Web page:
Monthly Archives: September 2011

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Elizabeth Taylor – Jewellery and Ornament

You may have noticed some of the press recently making the rounds for the sale of Elizabeth Taylor’s jewels (among other parts of her collection). Looking at the lots on offer one wonders how such a petite woman ever managed tomove around so enormous are the carat weights of some of the stones. One of my favourite galleries at the V&A is the William and Judith Bollinger Jewellery Gallery. If you ever have a case of Holly Golightly’s mean reds, the spiral display of rings here will cheer you up in no time. It’s all too easy to hold up …

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From the Captain of a Dutch Corsair to a Victorian Art Referee

Plaster cast of the Bruges Madonna by Michelangelo

When I have a spare moment, I try and go to our Blythe road premises, to do some research on the Cast Courts in the V&A Archives. Ahead of my visits, my colleagues James Sutton and Nicholas Smith have helpfully been digging information about the building of the Cast Courts, the acquisition of the objects, […]

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What is ornament, what is an ornament print and why do they matter?

Ornament is decoration or embellishment. It is any additional detail added to an object, interior or architectural structure which serves no other purpose than to make it more interesting, arresting or beautiful to us. Take this Sèvres soup plate for instance. The richly painted and gilded decoration adds absolutely nothing to the function of the plate, but the effect is certainly more interesting than a plain white plate. Catherine the Great evidently thought so too, as she had the service to which this plate belongs re-designed eight times before she felt it was quite right. An ornament print is a …

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Sculpture conservation shines a light on the plaster casts

We, the Sculpture studio in Conservation department, are really happy to contribute to the project blog and welcome this initiative taken by Melanie, the assistant curator to the project. For us in the studio the blog is an experiment and offers, we hope, some possibilities for elements of our work on the project to be […]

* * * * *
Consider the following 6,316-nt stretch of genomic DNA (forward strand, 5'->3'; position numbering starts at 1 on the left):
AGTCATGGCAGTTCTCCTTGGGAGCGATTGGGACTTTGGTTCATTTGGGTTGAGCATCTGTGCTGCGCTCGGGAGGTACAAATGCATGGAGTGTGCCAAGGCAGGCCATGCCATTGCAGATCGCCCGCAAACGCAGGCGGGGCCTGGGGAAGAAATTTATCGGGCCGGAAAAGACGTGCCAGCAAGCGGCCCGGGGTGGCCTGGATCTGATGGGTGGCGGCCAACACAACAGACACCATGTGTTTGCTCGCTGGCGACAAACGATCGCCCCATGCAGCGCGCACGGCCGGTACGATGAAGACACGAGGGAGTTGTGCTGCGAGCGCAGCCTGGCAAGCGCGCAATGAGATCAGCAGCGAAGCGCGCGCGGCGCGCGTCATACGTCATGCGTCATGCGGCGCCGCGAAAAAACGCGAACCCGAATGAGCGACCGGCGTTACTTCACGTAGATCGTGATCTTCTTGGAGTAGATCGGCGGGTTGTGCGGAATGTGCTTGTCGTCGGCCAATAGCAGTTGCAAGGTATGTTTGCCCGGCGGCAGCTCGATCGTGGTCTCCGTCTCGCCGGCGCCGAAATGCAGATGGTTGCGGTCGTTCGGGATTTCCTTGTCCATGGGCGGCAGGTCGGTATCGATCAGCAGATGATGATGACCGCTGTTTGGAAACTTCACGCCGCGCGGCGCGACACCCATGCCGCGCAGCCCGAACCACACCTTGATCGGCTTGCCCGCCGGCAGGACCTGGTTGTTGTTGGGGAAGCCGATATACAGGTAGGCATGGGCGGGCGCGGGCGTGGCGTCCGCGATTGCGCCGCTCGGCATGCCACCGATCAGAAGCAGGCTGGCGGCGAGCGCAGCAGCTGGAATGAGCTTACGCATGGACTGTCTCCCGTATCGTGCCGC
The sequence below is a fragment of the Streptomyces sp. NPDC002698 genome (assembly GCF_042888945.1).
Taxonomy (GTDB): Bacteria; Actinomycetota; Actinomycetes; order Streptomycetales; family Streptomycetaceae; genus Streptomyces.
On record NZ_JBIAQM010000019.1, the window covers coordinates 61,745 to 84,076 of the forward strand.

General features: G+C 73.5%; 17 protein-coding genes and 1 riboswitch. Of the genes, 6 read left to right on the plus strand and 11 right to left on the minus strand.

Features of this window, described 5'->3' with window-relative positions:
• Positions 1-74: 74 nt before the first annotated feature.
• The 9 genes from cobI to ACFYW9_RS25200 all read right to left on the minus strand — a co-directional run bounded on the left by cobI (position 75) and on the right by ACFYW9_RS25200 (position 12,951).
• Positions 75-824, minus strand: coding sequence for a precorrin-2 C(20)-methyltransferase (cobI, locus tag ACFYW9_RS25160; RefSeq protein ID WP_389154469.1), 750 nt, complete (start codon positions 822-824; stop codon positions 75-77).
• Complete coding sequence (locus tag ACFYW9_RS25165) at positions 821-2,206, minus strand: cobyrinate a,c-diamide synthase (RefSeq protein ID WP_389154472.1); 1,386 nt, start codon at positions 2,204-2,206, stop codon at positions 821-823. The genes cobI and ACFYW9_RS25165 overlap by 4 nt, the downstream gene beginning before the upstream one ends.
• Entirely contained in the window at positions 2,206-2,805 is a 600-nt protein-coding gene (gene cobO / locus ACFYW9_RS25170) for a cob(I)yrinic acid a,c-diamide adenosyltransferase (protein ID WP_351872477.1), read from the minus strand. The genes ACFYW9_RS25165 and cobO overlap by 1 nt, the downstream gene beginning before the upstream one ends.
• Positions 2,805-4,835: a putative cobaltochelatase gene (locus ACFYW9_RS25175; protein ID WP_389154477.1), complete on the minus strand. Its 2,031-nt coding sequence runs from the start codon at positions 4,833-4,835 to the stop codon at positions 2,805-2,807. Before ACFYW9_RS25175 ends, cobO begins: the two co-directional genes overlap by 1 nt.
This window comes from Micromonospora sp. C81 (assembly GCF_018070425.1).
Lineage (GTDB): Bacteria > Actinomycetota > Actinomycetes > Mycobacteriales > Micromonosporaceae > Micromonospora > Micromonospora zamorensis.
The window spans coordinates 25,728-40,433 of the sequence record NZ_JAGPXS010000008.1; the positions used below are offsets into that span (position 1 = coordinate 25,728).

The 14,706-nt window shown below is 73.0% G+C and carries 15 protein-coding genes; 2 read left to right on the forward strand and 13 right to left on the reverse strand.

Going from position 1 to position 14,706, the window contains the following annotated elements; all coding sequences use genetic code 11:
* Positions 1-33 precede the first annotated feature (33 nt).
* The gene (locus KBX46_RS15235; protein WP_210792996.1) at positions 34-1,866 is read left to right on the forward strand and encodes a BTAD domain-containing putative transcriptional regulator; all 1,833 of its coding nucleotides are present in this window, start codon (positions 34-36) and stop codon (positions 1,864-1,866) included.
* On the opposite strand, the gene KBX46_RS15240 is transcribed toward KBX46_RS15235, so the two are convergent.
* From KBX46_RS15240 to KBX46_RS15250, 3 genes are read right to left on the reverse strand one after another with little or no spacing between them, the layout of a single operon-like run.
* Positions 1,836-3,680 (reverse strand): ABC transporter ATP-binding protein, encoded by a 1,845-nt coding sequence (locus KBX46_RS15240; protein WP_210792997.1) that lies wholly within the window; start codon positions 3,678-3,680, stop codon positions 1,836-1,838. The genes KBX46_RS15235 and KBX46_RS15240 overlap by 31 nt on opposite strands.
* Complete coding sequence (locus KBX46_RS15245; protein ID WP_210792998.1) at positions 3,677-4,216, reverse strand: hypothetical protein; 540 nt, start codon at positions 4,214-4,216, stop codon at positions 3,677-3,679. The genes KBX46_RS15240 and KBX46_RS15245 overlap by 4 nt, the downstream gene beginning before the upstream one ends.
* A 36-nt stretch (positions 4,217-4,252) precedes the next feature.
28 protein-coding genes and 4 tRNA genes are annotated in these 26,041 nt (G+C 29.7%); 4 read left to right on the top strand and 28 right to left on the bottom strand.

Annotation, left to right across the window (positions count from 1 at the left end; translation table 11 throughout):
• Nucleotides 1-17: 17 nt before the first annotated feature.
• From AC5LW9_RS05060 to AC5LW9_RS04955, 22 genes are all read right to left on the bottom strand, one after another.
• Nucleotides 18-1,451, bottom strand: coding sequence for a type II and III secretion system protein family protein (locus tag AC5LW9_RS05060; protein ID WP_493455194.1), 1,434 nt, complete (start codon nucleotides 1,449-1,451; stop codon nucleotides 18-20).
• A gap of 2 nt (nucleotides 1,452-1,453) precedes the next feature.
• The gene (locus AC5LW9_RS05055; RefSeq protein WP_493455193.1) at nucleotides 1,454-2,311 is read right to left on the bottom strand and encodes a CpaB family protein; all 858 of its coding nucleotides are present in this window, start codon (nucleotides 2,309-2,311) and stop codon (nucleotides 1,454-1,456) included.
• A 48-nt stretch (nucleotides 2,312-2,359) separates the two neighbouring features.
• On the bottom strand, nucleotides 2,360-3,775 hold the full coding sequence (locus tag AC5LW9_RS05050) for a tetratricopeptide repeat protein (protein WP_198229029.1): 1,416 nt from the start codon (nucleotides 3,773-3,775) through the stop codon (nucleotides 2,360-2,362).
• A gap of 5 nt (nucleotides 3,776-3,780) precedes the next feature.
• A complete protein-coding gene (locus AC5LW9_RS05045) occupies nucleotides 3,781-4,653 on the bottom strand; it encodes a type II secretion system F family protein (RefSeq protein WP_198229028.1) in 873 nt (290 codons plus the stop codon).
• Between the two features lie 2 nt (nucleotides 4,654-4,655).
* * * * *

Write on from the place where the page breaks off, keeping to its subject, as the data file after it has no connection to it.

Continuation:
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Designing Postmodernism, Part 8: Coup de Grace

Postmodernism opens in one short week and we’ve now finalized the exhibition, ready for press previews. I thought I’d write one last post on the exhibition-making process, focusing on the installation of the objects themselves. This may seem like the most straightforward aspect of the project – just set the chairs on plinths, hang the […]

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PF @ London Design Festival

From 19-25 September, we're opening our studio doors to everybody during London Design Festival. We're keeping it informal; come by check out what we're working on, have a coffee, chillax a bit. There are all kinds of fun stuff going on in our studio right now. Here are a few of them: Make For London We've just launched a new project called Make For London, in conjunction with the Power of Making show here at the V&A. We're working with Londoners to take their brilliant product ideas and build them up into marketable products and rough business plans.
Submit your idea …

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The sleeve on the armour was in the worst condition (in terms of the textiles) of all the pieces that made up the armour, and required the most intricate treatment. The silk damask was very brittle and had begun to split. In some areas the fibres had been lost altogether and the metal thread was also very brittle. The conservation challenge was to stabilise these areas but with limited access to the inside of the sleeve, all of the support fabric would have to be inserted through the split. This is where having a steady hand comes in very useful! …

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Strange encounter: a dragon’s egg nestled in the Museum’s attic

In all museums, no matter how big or small, there’s always a time when you make a ‘discovery’ as you stumble upon a piece tucked away in a corner by long-gone curators. Store auditings – a slow, painstaking process, but not without surprises – are propitious times for such encounters to happen. As part of […]

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The making of…

After an intense week of fabric cutting, transformer wiring and mylar clipping. The two lamps are now waiting in the process of being photographed. Meanwhile, here is a sneak preview of the processes, which have gone into the making of the auction lamp. Laser cut wooden test pieces. The laser cutter is big, but not big enough for the lamp, so two halves were made, and joint together with some wood pieces and some seriously strong wood glue. We decided to reduce the size of the frame to make it more efficient, in terms of in house production. To challenge …

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Yorkshire Coast

I have mentioned previously about childhood coastal summers in Yorkshire. A couple of weeks ago, a friend and I walked a more northerly stretch from the magnificent pier at Saltburn by the Sea just east of Middlesbrough through the old fishing settlements of Staithes, Runswick Bay, Sandsend and Whitby to Robins Hood’s Bay in the south.

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